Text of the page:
A Series of Unfortunate Events: The Musical – “Red and Black”

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Of course, the Baudelaires wonder why Dewey would tell him about his secret underwater library with a catalog consisting of the pond’s reflection. Well, considering the information they gathered, he thinks the kids should. He also compliments the kids assorted talents and how he needs people to invent, research, and cook. He also lets them know that Charles has been looking for them and that Hal is sort of a volunteer. Not to mention, the fact people do care about them. However, Klaus mentions that they were responsible for burning down Madame Lulu’s tent (despite they were forced to). But Dewey reassures the Baudelaires that they are “noble enough” and “That’s all we can ask for in this world.” As the little group stands crying, a taxi shows up carrying Jerome Squalor and Justice Strauss who have been following the kids since they parted company. Jerome has written a book about injustice and Count Olaf’s crimes called Odious Lusting After Finance. The kids are delighted despite that Jerome is Esme’s husband and definitely let them down by giving them up since he doesn’t like to argue. Not to mention, Justice Strauss almost unwittingly officiated an illegal marriage between Violet and Count Olaf in the first book. But since they’re nice people, the children forgive them. Yet, amid the hugging, Dewey still points out there are things to be done and reveals that he gave Sunny the Vernacularly Fastened Door which only he knows how to unlock. However, when the large clock strikes 1, someone has to show up to ruin the party.

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Again, I turn to Les Miserables with “ABC Café/Red and Black” which pertains to Marius’s friends making fun of him for falling in love with Cosette while Enjorlas trying to convince everyone that their are more important things at hand like an armed insurrection against the government for the middle and lower classes. Let’s just say that Marius would be better off spending more time with his girlfriend. Still, keep in mind, this armed demonstration is the June Rebellion from the 1830s which Victor Hugo personally witnessed, not the French Revolution. Seriously, if you watch anything pertaining to Les Miserables, the clothing clearly comes from the 1800s. In this version, I have Dewey and the Baudelaires greet Justice Strauss and Jerome Squalor and talk about what’s to be done on Thursday.

 

“Red and Black” (ASOUE Version)

Klaus:
Why nobody
Told us anything about V.F.D.

Violet:
Why do you tell
Us about your water catalog

Dewey:
Violet, Klaus, and Sunny
You’ve got so much info
You can invent, research, and cook
Which can’t be overlooked

The time is near
So near, it’s stirring the blood in their veins
And yet beware
Don’t let the doubt go to your brains

For the villains we fight are all dangerous foes
They want the Sugar Bowl and will do what they can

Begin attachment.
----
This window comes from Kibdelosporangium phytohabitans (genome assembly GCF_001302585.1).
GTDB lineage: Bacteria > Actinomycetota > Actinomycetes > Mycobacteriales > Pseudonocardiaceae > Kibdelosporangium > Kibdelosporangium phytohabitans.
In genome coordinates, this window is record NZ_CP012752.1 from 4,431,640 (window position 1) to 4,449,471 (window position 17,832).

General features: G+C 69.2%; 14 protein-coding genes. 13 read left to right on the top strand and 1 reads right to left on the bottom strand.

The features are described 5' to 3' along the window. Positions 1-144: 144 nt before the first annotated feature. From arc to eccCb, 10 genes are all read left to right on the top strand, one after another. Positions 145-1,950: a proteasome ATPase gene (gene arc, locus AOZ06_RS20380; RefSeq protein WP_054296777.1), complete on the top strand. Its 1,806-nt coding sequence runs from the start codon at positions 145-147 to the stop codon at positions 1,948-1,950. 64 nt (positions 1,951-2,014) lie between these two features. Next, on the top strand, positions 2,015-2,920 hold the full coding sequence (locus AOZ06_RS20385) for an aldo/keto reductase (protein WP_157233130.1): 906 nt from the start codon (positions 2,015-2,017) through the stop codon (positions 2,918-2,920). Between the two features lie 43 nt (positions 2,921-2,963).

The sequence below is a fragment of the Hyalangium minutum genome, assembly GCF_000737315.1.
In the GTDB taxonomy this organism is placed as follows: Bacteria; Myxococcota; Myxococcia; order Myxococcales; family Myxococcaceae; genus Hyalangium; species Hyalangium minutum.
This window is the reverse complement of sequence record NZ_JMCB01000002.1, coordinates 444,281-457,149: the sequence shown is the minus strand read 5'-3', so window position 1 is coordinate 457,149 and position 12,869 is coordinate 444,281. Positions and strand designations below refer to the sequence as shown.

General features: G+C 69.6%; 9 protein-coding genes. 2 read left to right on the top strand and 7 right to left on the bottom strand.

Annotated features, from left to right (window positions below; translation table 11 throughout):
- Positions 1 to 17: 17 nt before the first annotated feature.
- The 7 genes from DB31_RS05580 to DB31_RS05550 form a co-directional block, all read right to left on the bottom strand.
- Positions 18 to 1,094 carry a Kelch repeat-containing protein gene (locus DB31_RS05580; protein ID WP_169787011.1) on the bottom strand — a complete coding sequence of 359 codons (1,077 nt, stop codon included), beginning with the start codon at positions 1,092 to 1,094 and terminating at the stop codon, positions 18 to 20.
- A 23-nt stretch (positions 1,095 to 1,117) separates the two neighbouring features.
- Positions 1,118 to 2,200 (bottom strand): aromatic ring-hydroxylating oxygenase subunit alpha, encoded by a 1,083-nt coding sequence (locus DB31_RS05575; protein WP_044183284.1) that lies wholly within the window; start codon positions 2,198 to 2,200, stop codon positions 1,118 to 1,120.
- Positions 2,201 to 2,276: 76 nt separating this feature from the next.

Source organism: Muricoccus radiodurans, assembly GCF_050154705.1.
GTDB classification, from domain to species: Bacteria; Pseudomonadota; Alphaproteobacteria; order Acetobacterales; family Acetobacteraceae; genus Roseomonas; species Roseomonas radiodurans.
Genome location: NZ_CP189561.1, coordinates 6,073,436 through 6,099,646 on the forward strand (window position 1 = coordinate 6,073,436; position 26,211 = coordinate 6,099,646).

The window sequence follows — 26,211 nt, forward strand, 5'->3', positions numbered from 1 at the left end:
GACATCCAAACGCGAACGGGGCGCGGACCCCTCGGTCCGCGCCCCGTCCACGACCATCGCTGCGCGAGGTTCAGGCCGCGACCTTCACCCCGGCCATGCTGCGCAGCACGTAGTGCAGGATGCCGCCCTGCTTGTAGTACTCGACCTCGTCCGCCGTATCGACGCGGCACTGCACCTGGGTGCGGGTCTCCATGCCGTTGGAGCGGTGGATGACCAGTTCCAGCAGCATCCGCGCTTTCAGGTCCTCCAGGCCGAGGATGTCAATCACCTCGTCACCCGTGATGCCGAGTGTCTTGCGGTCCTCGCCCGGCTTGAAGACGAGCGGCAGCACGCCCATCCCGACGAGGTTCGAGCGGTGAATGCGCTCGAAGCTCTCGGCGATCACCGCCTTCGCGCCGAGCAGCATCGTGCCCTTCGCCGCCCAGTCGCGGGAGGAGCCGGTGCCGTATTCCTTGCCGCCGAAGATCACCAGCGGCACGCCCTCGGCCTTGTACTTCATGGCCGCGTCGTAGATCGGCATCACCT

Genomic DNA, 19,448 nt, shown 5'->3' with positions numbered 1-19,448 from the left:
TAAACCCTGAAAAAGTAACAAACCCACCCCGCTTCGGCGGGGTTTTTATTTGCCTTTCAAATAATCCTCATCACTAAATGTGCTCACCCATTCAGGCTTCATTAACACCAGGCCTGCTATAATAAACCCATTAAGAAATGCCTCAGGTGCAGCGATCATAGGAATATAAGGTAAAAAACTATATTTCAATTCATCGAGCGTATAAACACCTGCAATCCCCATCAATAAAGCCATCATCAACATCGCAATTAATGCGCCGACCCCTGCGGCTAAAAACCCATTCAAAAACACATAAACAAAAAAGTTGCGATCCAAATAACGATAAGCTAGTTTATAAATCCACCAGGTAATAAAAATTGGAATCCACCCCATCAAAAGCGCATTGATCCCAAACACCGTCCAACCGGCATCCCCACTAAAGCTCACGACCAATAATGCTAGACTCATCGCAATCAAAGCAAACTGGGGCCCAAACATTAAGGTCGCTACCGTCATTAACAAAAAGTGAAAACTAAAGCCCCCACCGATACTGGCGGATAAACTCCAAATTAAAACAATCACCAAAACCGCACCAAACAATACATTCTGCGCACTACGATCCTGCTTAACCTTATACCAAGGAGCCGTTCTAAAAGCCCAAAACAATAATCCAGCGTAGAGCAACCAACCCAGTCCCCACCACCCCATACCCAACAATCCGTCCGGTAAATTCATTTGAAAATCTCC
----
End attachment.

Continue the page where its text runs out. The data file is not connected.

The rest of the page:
The will burn houses, take cash, and ruin our lives
But having them here makes them simpler to catch
We need a sign
Unite volunteers
Gathering right here
To bring them in line!

J.S. are late

Kids, hear me
Don’t think you’re here all alone
Folks come here looking for you

Klaus:
Dewey you see, we’re not so sweet
We burned Madame L’s library
We’re not as noble as you let on

Dewey:
You may be flawed
You may do wrong
You’re noble enough all along
That’s all we can ask in this world
Is that a taxi coming to stop
J.S. have made it after all
‘Cuse me as I make this call

It is time for us all
To decide who we are
Hello, Ms. Justice Strauss
Please to meet Jerome Squalor
Have you asked of yourselves
What’s the price you might pay?
I think you know
These Baudelaires, you say
The color of the world
Is changing day by day

Red – the blood of angry men
Black – the dark of ages past
Red – a world about to dawn
Black – the night that ends at last

Justice Strauss:
We’ve both looked for you
Since we saw you last
For we heard word
That you have come here at last
You may not even heard
How so many have watched you
As the days have gone fast
And what was right
Seems wrong
And what was wrong
Seems right

Jerome and Justice Strauss:
Red

Dewey:
I feel my soul on fire

Jerome and Justice Strauss:
Black

Dewey:
My world if Kit’s not there

Jerome and Justice Strauss
Red

Dewey:
The color of desire

Jerome and Justice Strauss:
Black

Dewey:
The color of despair

Jerome:
Baudelaires, you’re not naïve kids
I was inspired by my own wife
But now there is a higher call
I wrote a book of injustices you know
We strive toward a larger goal
Your little lives count after all

All:
Red – the blood of angry men
Black – the dark of ages past
Red – a world about to dawn
Black – the night that ends at last

Jerome:
Well, Baudelaires, you’re nobler than us

Dewey:
Jerome, Justice S., our time is running short

Justice Strauss:
Spent all day looking for crows
Now what else you want to know?

Jerome:
We came here around night
It’s too dark to see some light

Dewey:
Sunny, I gave you that fancy door device

Klaus:
You know of the bad guys in this big hotel?

Justice Strauss:
I’ve tried some guests in my courtroom

Sunny:
Oh, dear.

Jerome:
And about those deadly shrooms

Violet:
Do we need?

Dewey:
Only I know how to unlock that door

Klaus:
Well, that’s not good

Dewey:
So Sugar Bowl’s safe

Violet:
Maybe you should tell us

Justice Strauss:
Once Thursday comes
It’s done
The villains will be in one place
They will be jailed
Justice is the sign we await

After Thursday, Count Olaf is already done
He’ll be behind bars with each passing year
No more stealing fortunes or setting off flames
You will see that day of salvation is near

The time is here
Let us welcome it gladly with courage and cheer
Let us volunteers have no doubts in our hearts
But a jubilant shout
They will come one and all
They will come when we call

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